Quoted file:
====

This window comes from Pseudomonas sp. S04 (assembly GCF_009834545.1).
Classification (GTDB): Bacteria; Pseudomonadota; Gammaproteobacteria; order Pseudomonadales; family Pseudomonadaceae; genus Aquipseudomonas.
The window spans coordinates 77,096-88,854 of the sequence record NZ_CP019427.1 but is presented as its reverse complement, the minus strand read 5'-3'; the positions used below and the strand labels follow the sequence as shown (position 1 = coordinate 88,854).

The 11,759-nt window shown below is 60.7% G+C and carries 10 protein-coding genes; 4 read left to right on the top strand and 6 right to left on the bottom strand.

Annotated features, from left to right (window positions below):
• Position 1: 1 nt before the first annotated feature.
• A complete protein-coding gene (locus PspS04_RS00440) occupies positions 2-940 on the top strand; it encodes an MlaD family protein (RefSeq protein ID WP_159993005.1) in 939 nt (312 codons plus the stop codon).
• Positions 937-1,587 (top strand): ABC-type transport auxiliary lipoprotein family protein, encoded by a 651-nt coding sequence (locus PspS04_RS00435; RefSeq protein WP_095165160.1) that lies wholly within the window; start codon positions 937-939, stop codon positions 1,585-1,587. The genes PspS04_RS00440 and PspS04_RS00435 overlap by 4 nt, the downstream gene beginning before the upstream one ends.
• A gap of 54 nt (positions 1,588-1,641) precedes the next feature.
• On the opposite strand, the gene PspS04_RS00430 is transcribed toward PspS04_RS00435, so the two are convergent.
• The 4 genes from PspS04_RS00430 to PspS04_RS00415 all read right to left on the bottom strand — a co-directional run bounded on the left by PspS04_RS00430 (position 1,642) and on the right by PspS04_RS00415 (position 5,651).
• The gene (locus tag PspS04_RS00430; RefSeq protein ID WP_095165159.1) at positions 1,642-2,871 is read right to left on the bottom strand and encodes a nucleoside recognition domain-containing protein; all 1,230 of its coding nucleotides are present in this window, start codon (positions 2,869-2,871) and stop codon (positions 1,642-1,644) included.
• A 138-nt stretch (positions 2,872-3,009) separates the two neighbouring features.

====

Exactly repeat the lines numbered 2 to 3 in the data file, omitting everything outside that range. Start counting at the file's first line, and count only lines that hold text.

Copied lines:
Classification (GTDB): Bacteria; Pseudomonadota; Gammaproteobacteria; order Pseudomonadales; family Pseudomonadaceae; genus Aquipseudomonas.
The window spans coordinates 77,096-88,854 of the sequence record NZ_CP019427.1 but is presented as its reverse complement, the minus strand read 5'-3'; the positions used below and the strand labels follow the sequence as shown (position 1 = coordinate 88,854).